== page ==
Again, the crispy pork with rice did not disappoint. How can it, it almost looks and taste like pork liempo. On my end, the dark-colored soup I ordered was sprinkled with bean sprouts, some leafy veggies and meaty portions, it was pretty good too. Forget about the heat, I’m sweating buckets, but I added a few sprinkling of chilis to make it even better.
MAYA LIFESTYLE SHOPPING CENTER FOOD COURT
ADDRESS: RIN KHAM INTERSECTION, CHANG PHUEAK, MUANG CHIANG, CHIANG MAI | OPEN 11:00AM – 10:00PM | GPS MAP: 18.802558, 98.967176
|NOW, WHAT ARE THOSE THINGS?|
I’m really not one to go to malls, especially on trips. But when the second installation of The Avengers is showing, one can’t simply not go. And while waiting for the film to start, we decided on having our dinner at Chiang Mai’s Maya mall’s food court.
|CONVENIENTLY DINING INSIDE A MALL|
Located on the basement of Maya mall, the vibe was surprisingly very street-like. The stalls were also selling what we see food vendors hawking along the streets of Thailand, and at the same prices to boot! Well, except we weren’t sweating buckets; it’s air-conditioned, everything was very orderly, and most probably, the food are also much more hygienic.
|THAT’S ALREADY A FEAST FOR US|
Since our Chiang Mai buddies were treating us to the movie later, we decided to spend a bit more than the usual. From different “hawkers” along the food court, we got Thai spiced tofu (25.00 Baht), Thai fried fish cake or tod mun pla (5.00 Baht per piece), fried rice with pork or kao pat moo (50.00 Baht), fried rice with chicken or kao pat gai (40.00 Baht) and, gasp, fried chicken (35.00 Baht)!
Most of the dishes were on the spicy side, which I really dig. The tofu was the best one for me though, even outscoring the fried chicken which we were craving for the longest time. Now, only if they have a gravy, I might’ve scored them a little differently.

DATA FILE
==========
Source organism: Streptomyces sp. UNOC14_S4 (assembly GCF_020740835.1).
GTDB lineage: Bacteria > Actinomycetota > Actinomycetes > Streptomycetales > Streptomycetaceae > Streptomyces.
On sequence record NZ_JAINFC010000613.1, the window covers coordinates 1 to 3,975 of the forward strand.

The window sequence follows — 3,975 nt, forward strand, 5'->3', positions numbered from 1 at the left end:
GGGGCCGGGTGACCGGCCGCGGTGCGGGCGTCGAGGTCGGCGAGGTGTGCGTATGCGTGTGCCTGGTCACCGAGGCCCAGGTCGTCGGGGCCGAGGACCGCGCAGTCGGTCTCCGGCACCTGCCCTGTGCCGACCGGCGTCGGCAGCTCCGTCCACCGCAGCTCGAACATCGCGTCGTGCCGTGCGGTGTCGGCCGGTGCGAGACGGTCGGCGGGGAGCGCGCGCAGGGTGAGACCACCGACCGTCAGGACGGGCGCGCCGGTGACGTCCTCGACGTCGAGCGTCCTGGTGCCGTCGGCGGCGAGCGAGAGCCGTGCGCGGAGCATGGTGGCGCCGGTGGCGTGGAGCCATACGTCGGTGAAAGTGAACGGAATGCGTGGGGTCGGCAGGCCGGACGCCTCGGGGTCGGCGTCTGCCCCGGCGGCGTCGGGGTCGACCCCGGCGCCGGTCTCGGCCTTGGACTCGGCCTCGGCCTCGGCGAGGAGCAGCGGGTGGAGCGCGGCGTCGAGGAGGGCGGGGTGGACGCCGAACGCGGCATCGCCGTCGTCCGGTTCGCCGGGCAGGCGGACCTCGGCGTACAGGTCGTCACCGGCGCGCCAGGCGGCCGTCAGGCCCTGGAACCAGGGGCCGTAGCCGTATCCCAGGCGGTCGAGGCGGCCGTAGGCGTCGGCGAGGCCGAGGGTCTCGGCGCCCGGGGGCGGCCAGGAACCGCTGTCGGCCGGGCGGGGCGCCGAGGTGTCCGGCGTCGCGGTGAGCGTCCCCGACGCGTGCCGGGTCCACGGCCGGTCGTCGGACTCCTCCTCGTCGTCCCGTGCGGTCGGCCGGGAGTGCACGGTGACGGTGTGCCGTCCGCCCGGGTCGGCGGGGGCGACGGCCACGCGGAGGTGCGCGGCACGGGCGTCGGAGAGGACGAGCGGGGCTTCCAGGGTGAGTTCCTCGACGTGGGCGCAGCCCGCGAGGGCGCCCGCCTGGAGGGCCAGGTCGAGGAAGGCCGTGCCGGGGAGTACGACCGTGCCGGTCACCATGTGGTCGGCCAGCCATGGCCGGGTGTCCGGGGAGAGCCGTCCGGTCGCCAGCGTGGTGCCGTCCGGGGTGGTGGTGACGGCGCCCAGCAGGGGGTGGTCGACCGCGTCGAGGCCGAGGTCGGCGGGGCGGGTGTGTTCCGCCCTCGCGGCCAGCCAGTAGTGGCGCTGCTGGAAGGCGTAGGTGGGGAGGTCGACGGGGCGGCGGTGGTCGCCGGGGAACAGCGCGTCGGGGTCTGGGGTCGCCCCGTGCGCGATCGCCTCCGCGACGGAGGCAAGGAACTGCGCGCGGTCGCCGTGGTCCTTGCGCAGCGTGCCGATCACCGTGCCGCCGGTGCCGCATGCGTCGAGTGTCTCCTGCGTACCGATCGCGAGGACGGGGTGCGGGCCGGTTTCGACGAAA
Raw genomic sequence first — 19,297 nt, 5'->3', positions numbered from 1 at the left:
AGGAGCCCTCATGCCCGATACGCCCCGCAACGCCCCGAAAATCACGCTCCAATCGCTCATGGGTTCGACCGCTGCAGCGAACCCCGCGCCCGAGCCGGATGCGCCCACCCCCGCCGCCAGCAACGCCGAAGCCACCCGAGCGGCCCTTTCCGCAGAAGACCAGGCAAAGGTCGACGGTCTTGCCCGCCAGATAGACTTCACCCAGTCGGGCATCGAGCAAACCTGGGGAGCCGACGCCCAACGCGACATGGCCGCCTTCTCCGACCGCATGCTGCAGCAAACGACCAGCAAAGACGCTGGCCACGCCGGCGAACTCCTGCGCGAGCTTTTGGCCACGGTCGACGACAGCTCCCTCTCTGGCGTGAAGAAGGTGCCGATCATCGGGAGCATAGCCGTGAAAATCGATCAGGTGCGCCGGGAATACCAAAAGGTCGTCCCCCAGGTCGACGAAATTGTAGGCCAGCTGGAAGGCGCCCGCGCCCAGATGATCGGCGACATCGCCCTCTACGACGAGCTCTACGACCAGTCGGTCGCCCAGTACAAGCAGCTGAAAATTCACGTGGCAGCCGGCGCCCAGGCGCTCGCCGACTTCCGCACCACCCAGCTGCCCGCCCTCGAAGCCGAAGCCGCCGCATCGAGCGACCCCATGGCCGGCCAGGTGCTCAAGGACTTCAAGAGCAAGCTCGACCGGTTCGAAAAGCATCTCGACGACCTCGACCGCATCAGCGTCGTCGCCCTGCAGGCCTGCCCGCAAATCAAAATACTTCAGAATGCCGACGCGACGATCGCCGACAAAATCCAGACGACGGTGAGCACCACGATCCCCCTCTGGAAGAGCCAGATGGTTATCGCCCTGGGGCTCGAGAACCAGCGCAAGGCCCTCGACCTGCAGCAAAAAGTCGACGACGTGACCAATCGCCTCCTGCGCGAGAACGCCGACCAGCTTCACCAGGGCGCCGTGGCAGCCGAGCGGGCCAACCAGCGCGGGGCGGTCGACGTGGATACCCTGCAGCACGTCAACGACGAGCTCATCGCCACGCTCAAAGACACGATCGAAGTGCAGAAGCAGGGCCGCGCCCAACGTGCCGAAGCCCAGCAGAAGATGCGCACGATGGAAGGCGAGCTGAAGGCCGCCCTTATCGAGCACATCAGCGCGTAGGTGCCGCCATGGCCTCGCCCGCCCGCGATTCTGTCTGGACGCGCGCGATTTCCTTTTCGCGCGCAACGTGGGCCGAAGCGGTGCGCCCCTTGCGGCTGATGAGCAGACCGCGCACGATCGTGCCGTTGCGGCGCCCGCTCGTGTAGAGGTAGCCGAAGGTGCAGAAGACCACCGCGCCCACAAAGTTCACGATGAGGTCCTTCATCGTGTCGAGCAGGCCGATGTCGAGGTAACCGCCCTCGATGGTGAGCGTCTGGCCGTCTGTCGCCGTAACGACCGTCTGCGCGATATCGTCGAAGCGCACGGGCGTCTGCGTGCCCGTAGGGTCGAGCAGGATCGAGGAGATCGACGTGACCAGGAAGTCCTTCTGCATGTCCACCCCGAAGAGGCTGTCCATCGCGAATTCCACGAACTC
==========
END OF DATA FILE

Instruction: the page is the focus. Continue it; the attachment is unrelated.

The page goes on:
A-ROI JUMZAPP HOT POT
ADDRESS: SIRI MANGKALAJARN RD., MUANG CHIANG, CHIANG MAI | CONTACT NUMBER: (086) 921-8802 | GPS MAP: 18.794569, 98.970255
|HOT POT OR STEAMBOAT IN CHIANG MAI|
A hot-pot was something I totally didn’t expect from Thailand. But they do have a few places to have it in the city. We visited one such restaurant for dinner, the A-Roi Jumzapp (99.00 Baht per person, the cheapest hot pot in Chiang Mai), after visiting Wat Chedi Luang. It was relatively close to the temple, relative being the keyword here.
But our walk did not go in vain. We were starving by the time we reached the hot pot restaurant and was ready for an all out buffet food war.
|A CONFUSION OF FOOD!|
To be honest, this was my first time to try a hot pot session, so I don’t really know if the Thais do it differently.
Seeing the greens, noodles, dimsums, tofus and assortments of uncooked meat got my head spinning. I really have no idea what to do, so I simply piled everything I saw on my plate and headed for our table to cook them.
|LET’S HOT POT!|
Sampling the steaming broth on our clay pot, I found it to be a bit too bland. I voiced out my very valid concern to my companions, what this soup really need is a generous pouring of patis or fish sauce. Maybe they have one in 7-Eleven? I hazarded a question.
|FISH SAUCE, TO THE BETTERMENT OF HUMANITY|
And surprisingly, they do have fish sauce at 7-Eleven! For 6.00 Baht, we got a small bottle of Tiparos. After putting a bit on our pot, the taste transformed to something palatably close to our Filipino nilaga! Everything was good after that. You just can’t go wrong with patis, lol! With a little bit of work, Chiang Mai food made us miss our very own Filipino dishes a little less.